Abstract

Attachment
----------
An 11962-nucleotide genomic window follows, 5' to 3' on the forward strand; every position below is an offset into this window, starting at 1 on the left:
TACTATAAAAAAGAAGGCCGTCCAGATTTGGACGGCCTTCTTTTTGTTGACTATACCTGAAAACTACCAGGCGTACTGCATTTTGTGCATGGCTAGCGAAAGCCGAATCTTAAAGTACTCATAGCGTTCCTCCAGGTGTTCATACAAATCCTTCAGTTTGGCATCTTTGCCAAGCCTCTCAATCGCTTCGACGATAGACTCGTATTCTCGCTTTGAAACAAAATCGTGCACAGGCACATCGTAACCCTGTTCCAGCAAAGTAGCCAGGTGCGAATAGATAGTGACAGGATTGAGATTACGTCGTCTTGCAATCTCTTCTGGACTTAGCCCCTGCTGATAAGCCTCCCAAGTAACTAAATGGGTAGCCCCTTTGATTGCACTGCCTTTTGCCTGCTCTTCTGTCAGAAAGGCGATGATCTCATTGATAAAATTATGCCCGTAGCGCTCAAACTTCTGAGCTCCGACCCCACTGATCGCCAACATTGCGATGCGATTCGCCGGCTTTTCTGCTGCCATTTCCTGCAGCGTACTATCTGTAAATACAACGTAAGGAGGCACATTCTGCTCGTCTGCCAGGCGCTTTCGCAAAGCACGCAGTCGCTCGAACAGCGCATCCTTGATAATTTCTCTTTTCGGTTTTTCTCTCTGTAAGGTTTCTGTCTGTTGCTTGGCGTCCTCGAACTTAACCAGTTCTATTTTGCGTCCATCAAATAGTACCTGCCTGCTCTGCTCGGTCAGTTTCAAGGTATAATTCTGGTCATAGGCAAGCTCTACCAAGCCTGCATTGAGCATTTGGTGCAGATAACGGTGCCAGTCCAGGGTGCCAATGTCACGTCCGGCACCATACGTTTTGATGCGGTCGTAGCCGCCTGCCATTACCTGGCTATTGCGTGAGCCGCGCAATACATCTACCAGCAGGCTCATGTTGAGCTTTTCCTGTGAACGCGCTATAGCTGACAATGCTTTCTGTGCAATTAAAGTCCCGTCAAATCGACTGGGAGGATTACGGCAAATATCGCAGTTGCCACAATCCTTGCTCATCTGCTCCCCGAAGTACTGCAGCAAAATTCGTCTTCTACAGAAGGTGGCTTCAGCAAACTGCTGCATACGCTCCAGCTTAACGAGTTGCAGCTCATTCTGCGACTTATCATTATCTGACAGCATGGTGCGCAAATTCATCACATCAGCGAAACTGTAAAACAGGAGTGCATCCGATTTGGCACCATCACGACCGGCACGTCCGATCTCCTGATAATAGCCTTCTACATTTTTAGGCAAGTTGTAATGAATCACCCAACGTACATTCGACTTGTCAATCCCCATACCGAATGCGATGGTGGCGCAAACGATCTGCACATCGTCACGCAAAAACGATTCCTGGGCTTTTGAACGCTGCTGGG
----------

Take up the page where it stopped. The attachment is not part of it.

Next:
Meguma Group lode gold deposits represent concentrations of a variety of auriferous quartz veins in lower Paleozoic metaturbidites of the Meguma terrane of southern Nova Scotia. Our studies, incorporating extensive field (regional and detailed mapping) and laboratory (petrography, fluid inclusions, geochemistry, isotopes) studies of 30 of these deposits in the eastern Meguma terrane, suggest that mineralization occurred at ca. 370 Ma (40Ar/39Ar dating of hydrothermal vein minerals) during widespread incursion of mafic and felsic magmatism into the crust concurrent with subvertical shear-zone development, thus postdating regional Acadian deformation by some 30-40 m.y. Isotopic data (S, C, O, Sr) indicate that vein-forming fluids were not solely magmatic and were in part exotic to the Meguma Group. Thus, earlier magmatic and metamorphogenic-lateral-secretion models that considered either late-stage magmatic fluids or the enveloping Meguma Group metasedimentary rocks as the sole source of vein components are invalidated.

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